"Home is the place where, when
you have to go there, They have to take you in."
--Robert Frost, "The
Death of the Hired Man"
Even past the deadbolts of our homes, there are sanctums and
inner sanctums, places of lesser and greater intimacy. There are the
spots that are "just for show"--the parlor, the guest towels--and
places of greater intimacy, of which no place is more intimate than the bedroom.
The bedroom is where we rest and romp, where we let our "wobbly bits"
hang out, and so we have to craft a room that will take us in every single time
we lie there, in every state, so that our bedroom becomes not just a place for
scented candles, but for the crumpled tissues of sickness and soul-sickness.
If it were just about buying the right things to achieve this effect, we'd
be golden, and AT would be a different kind of site. But it's an inside job.
Jack Gilbert has a poem about the insistence it takes to really get intimate:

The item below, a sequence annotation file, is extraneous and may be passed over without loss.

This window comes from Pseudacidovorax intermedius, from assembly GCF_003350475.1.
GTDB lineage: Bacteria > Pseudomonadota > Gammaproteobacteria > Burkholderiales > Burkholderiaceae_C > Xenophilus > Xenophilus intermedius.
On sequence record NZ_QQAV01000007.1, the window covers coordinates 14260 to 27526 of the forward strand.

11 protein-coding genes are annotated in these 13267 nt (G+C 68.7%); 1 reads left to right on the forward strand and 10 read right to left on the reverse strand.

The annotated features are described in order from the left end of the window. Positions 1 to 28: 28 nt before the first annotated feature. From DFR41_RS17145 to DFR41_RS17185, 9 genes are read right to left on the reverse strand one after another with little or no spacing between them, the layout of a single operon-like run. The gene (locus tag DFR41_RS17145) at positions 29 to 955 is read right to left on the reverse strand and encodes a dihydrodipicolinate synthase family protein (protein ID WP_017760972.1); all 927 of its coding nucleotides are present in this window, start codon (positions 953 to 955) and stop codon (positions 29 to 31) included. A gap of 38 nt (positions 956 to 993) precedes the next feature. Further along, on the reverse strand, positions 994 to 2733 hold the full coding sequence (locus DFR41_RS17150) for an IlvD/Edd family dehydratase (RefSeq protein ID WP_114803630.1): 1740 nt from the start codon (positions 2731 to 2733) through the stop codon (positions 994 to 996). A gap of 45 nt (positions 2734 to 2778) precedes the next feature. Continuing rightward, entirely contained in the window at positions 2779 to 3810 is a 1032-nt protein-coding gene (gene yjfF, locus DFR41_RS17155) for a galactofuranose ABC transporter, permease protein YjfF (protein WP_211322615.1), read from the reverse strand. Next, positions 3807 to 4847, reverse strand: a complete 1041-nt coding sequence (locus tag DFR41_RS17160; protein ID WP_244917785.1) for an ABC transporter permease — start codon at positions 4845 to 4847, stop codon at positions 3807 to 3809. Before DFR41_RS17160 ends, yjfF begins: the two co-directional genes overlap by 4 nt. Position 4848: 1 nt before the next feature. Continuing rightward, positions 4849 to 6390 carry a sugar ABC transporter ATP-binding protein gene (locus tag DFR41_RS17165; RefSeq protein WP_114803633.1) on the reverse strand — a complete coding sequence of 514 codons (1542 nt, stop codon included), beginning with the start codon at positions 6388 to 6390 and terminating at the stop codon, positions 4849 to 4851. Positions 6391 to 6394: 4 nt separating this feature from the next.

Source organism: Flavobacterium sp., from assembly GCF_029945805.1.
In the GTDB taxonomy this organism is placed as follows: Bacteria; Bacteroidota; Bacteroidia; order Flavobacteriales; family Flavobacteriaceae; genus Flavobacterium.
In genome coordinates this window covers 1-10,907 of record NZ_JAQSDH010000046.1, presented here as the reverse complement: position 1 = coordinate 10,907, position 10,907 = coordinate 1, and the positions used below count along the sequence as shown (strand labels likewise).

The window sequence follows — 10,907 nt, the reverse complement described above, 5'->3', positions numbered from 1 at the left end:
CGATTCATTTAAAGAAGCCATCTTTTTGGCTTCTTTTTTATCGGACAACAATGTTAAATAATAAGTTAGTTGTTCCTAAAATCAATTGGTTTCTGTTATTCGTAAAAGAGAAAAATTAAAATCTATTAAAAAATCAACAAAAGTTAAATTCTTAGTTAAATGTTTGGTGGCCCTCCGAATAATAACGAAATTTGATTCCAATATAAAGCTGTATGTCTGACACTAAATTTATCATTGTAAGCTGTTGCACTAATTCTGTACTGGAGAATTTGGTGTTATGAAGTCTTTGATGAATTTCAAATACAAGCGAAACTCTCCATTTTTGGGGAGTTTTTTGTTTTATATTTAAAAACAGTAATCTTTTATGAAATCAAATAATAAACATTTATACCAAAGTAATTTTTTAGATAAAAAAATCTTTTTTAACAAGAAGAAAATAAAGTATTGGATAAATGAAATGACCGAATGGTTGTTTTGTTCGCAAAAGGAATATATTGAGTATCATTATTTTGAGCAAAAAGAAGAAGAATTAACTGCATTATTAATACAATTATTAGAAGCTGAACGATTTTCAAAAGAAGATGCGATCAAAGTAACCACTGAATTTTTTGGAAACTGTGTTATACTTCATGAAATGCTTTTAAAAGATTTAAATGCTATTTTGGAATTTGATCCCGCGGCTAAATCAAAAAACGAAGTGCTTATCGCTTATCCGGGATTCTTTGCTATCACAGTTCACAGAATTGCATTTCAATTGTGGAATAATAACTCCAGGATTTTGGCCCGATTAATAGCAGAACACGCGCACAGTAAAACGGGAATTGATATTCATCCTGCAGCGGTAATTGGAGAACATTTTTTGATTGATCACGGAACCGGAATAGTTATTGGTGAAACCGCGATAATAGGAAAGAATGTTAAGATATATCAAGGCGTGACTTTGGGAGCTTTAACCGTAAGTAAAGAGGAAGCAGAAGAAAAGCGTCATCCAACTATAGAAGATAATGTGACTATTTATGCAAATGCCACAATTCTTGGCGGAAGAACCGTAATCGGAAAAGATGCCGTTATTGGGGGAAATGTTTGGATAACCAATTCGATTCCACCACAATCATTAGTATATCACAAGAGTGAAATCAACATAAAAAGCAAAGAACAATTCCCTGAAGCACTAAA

Tear It Down
We find out the heart only by dismantling what
the heart knows. By redefining the morning,
we find a morning that comes just after darkness.
We can break through marriage into marriage.
By insisting on love we spoil it, get beyond
affection and wade mouth-deep into love.
We must unlearn the constellations to see the stars.
But going back toward childhood will not help.
The village is not better than Pittsburgh.
Only Pittsburgh is more than Pittsburgh.
Rome is better than Rome in the same way the sound
of racoon tongues licking the inside walls
of the garbage tub is more than the stir
of them in the muck of the garbage. Love is not
enough. We die and are put into the earth forever.
We should insist while there is still time. We must
eat through the wildness of her sweet body already
in our bed to reach the body within the body.
-- Jack Gilbert,
Great Fires: Poems 1982-1992, 2001.
Gilbert aloud on NPR
Gilbert webcast from the Library of Congress
Photo credit: !_flashback